The decision to run artisan buns and rolls on a traditional line isn’t always an easy one, and sometimes it might not be the right one.

A bakery must examine its present and future portfolio carefully. First, it should analyze the products that will be made — their shapes and weight — and predict what will be in demand in the years to come, said Richard Breeswine, president and chief executive officer of Koenig Bakery Systems.

“Then it is essential to know the throughput for each product, such as the number of pieces required per hour/day,” he added. “We experience that rapidly growing bakeries purchase a second line to expand their production and to have a ‘back-up’ line in case of seasonal business or service works.”

Another deciding factor involves looking at the degree of production disruption.

“When you don’t want to interfere with your normal production line, and sometimes the downtime time between batches can be too long, then it could be better to run your artisan products on a separate line,” said Magnus Soeson, area sales manager for North America with Sveba Dahlen, a Middleby Bakery company.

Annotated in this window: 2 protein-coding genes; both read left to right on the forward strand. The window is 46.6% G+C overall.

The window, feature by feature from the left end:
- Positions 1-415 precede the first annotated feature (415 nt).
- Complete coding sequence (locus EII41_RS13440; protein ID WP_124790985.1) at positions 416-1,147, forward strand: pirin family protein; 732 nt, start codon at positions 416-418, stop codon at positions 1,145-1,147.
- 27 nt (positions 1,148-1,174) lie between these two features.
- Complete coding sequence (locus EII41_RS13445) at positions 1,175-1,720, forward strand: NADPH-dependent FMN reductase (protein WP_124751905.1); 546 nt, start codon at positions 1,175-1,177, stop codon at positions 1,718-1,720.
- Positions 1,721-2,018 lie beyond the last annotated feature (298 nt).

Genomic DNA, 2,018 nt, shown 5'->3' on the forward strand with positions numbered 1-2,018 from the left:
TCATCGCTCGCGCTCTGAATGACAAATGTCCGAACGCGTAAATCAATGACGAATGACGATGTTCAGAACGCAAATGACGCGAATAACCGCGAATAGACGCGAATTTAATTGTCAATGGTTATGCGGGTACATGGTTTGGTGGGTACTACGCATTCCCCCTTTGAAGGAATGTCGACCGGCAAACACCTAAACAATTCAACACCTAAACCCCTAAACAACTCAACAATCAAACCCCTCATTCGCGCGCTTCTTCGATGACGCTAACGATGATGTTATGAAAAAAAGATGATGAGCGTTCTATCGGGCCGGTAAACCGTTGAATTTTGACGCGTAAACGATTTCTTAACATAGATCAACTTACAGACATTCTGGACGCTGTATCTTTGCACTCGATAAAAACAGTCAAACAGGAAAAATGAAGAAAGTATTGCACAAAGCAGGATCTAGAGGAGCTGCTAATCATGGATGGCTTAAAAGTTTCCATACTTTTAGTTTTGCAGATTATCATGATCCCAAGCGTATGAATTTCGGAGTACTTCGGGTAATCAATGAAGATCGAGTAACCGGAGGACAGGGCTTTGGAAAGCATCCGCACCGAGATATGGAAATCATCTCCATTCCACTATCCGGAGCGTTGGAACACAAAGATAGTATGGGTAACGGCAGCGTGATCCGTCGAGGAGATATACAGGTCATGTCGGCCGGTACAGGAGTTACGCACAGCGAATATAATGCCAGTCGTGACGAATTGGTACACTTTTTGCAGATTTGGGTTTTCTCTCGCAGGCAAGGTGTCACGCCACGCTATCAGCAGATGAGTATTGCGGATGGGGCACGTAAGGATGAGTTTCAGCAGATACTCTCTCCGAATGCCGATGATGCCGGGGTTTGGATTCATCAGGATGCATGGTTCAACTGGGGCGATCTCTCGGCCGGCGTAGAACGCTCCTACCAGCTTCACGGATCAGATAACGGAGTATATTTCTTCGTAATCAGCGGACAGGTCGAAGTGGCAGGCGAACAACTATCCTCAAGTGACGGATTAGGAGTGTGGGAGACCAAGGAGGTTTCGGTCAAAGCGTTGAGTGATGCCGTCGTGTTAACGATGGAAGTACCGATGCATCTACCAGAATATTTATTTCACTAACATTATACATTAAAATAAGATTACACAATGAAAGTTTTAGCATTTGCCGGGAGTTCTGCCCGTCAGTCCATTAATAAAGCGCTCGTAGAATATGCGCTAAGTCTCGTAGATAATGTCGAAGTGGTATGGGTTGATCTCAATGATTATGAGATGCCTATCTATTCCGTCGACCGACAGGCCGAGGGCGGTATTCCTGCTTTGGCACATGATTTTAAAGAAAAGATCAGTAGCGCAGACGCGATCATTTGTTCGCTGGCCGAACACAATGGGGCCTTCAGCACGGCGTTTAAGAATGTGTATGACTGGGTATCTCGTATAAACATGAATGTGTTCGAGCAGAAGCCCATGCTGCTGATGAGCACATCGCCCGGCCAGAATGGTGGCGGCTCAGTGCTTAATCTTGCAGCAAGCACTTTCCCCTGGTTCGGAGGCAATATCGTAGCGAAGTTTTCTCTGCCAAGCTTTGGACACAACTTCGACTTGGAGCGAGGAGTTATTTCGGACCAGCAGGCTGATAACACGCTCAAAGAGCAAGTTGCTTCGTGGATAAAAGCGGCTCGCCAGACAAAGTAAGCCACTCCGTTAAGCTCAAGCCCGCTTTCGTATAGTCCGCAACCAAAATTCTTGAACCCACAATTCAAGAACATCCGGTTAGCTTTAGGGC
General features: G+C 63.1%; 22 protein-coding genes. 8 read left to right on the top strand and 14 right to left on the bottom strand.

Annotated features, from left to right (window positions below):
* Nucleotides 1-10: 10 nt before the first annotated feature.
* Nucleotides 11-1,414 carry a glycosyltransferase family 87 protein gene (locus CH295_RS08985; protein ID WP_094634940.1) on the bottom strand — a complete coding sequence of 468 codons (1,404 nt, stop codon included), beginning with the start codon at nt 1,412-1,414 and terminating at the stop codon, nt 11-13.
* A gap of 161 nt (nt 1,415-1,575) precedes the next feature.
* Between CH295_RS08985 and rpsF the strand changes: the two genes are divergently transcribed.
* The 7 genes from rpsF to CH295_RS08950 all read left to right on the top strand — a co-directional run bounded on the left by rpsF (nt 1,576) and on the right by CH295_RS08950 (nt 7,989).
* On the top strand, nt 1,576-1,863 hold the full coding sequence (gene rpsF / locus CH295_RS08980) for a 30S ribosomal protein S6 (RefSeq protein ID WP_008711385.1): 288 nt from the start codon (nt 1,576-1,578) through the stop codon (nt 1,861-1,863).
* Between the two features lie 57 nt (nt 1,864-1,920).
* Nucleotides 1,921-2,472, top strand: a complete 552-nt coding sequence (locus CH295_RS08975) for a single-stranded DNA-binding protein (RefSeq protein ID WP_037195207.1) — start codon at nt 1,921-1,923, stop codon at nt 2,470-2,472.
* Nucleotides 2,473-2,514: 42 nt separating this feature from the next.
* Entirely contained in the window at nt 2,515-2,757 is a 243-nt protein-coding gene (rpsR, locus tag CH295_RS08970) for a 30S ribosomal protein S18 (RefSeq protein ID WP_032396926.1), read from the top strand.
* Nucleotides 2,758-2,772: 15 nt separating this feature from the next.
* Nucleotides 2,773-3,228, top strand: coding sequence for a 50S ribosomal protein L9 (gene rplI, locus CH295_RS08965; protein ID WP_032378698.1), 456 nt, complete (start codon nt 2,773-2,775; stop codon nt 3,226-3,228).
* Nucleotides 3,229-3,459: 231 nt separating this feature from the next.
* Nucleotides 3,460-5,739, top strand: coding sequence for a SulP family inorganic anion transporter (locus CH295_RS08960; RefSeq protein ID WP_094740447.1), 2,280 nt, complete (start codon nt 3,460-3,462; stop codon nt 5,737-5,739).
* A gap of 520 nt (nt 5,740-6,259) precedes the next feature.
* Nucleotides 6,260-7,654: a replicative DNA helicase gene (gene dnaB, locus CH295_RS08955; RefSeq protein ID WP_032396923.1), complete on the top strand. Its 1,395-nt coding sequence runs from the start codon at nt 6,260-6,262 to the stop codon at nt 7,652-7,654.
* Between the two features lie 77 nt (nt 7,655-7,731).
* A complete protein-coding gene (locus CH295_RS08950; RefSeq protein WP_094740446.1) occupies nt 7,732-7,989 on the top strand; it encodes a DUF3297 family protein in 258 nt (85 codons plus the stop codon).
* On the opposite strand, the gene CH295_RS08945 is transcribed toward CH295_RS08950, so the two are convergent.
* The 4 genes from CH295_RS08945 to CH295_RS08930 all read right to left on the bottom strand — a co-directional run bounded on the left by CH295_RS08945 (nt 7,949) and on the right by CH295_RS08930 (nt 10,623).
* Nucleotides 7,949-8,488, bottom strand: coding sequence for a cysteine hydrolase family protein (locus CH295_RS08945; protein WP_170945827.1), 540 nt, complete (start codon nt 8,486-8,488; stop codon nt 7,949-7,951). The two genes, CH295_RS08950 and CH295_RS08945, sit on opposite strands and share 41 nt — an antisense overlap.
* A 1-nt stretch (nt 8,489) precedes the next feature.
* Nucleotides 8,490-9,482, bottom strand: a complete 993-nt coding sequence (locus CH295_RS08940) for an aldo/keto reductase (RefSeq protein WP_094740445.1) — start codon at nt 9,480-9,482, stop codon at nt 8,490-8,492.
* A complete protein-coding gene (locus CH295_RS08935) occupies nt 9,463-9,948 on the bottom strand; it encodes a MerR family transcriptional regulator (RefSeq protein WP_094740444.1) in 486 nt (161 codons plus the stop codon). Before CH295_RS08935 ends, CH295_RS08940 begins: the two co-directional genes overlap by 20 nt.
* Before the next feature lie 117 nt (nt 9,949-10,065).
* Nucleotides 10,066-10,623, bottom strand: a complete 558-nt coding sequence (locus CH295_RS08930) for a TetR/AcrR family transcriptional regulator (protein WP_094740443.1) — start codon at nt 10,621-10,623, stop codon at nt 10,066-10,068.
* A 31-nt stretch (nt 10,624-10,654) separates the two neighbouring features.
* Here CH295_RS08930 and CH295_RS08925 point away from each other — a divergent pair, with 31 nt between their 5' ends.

Bakers also cannot have the mindset that an artisan product can maintain the same high speed as a conventional one.

“When artisan breads are made, they usually have more water and longer floor time on the dough after mixing but before processing,” said John Giacoio, vice-president of sales, Rheon USA. “A product like ciabatta should have large open cell structure evenly through the loaf. This cannot be accomplished by pushing the dough through a traditional divider.”

Bun and roll companies should consider investing in a separate makeup line to maintain a fast, continuous traditional line’s pace while incorporating artisan products that are in high demand.

This article is an excerpt from the December 2019 issue of Baking & Snack. To read the entire feature on bun and roll technology, click here.